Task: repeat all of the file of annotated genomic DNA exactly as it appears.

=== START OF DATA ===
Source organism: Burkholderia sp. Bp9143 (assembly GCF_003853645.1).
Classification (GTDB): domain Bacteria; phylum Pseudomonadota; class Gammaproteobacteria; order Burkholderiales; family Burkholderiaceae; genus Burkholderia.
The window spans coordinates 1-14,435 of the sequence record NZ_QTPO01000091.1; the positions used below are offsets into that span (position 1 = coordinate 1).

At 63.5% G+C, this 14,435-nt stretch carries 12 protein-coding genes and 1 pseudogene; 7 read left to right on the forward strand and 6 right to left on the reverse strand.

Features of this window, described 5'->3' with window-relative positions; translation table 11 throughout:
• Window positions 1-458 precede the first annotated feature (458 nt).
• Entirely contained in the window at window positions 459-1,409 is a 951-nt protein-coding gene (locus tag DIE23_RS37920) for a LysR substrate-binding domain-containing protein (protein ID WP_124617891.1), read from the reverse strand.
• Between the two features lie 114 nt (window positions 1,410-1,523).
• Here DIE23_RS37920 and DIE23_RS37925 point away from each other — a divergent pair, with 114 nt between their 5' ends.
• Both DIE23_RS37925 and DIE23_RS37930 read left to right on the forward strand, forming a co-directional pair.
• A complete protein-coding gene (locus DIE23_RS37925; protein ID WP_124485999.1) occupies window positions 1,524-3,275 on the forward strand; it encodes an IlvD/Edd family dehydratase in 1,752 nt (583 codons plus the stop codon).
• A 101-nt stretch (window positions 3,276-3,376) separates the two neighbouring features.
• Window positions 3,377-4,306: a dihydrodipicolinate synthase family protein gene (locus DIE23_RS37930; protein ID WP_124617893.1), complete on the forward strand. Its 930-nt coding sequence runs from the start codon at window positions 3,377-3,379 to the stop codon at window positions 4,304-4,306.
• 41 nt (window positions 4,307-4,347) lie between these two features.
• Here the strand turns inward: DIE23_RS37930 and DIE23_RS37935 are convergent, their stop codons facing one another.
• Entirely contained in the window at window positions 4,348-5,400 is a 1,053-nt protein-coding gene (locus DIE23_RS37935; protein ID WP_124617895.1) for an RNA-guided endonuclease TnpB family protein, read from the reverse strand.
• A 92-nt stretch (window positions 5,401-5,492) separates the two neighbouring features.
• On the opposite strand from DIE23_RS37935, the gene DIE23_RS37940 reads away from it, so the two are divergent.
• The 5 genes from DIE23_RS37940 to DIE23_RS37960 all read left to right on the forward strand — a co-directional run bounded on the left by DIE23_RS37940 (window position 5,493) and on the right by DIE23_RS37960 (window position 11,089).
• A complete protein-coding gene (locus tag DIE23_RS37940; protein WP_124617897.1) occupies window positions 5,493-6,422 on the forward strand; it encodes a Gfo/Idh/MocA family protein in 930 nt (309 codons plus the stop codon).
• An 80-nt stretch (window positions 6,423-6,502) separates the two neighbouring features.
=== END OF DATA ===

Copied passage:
Source organism: Burkholderia sp. Bp9143 (assembly GCF_003853645.1).
Classification (GTDB): domain Bacteria; phylum Pseudomonadota; class Gammaproteobacteria; order Burkholderiales; family Burkholderiaceae; genus Burkholderia.
The window spans coordinates 1-14,435 of the sequence record NZ_QTPO01000091.1; the positions used below are offsets into that span (position 1 = coordinate 1).

At 63.5% G+C, this 14,435-nt stretch carries 12 protein-coding genes and 1 pseudogene; 7 read left to right on the forward strand and 6 right to left on the reverse strand.

Features of this window, described 5'->3' with window-relative positions; translation table 11 throughout:
• Window positions 1-458 precede the first annotated feature (458 nt).
• Entirely contained in the window at window positions 459-1,409 is a 951-nt protein-coding gene (locus tag DIE23_RS37920) for a LysR substrate-binding domain-containing protein (protein ID WP_124617891.1), read from the reverse strand.
• Between the two features lie 114 nt (window positions 1,410-1,523).
• Here DIE23_RS37920 and DIE23_RS37925 point away from each other — a divergent pair, with 114 nt between their 5' ends.
• Both DIE23_RS37925 and DIE23_RS37930 read left to right on the forward strand, forming a co-directional pair.
• A complete protein-coding gene (locus DIE23_RS37925; protein ID WP_124485999.1) occupies window positions 1,524-3,275 on the forward strand; it encodes an IlvD/Edd family dehydratase in 1,752 nt (583 codons plus the stop codon).
• A 101-nt stretch (window positions 3,276-3,376) separates the two neighbouring features.
• Window positions 3,377-4,306: a dihydrodipicolinate synthase family protein gene (locus DIE23_RS37930; protein ID WP_124617893.1), complete on the forward strand. Its 930-nt coding sequence runs from the start codon at window positions 3,377-3,379 to the stop codon at window positions 4,304-4,306.
• 41 nt (window positions 4,307-4,347) lie between these two features.
• Here the strand turns inward: DIE23_RS37930 and DIE23_RS37935 are convergent, their stop codons facing one another.
• Entirely contained in the window at window positions 4,348-5,400 is a 1,053-nt protein-coding gene (locus DIE23_RS37935; protein ID WP_124617895.1) for an RNA-guided endonuclease TnpB family protein, read from the reverse strand.
• A 92-nt stretch (window positions 5,401-5,492) separates the two neighbouring features.
• On the opposite strand from DIE23_RS37935, the gene DIE23_RS37940 reads away from it, so the two are divergent.
• The 5 genes from DIE23_RS37940 to DIE23_RS37960 all read left to right on the forward strand — a co-directional run bounded on the left by DIE23_RS37940 (window position 5,493) and on the right by DIE23_RS37960 (window position 11,089).
• A complete protein-coding gene (locus tag DIE23_RS37940; protein WP_124617897.1) occupies window positions 5,493-6,422 on the forward strand; it encodes a Gfo/Idh/MocA family protein in 930 nt (309 codons plus the stop codon).
• An 80-nt stretch (window positions 6,423-6,502) separates the two neighbouring features.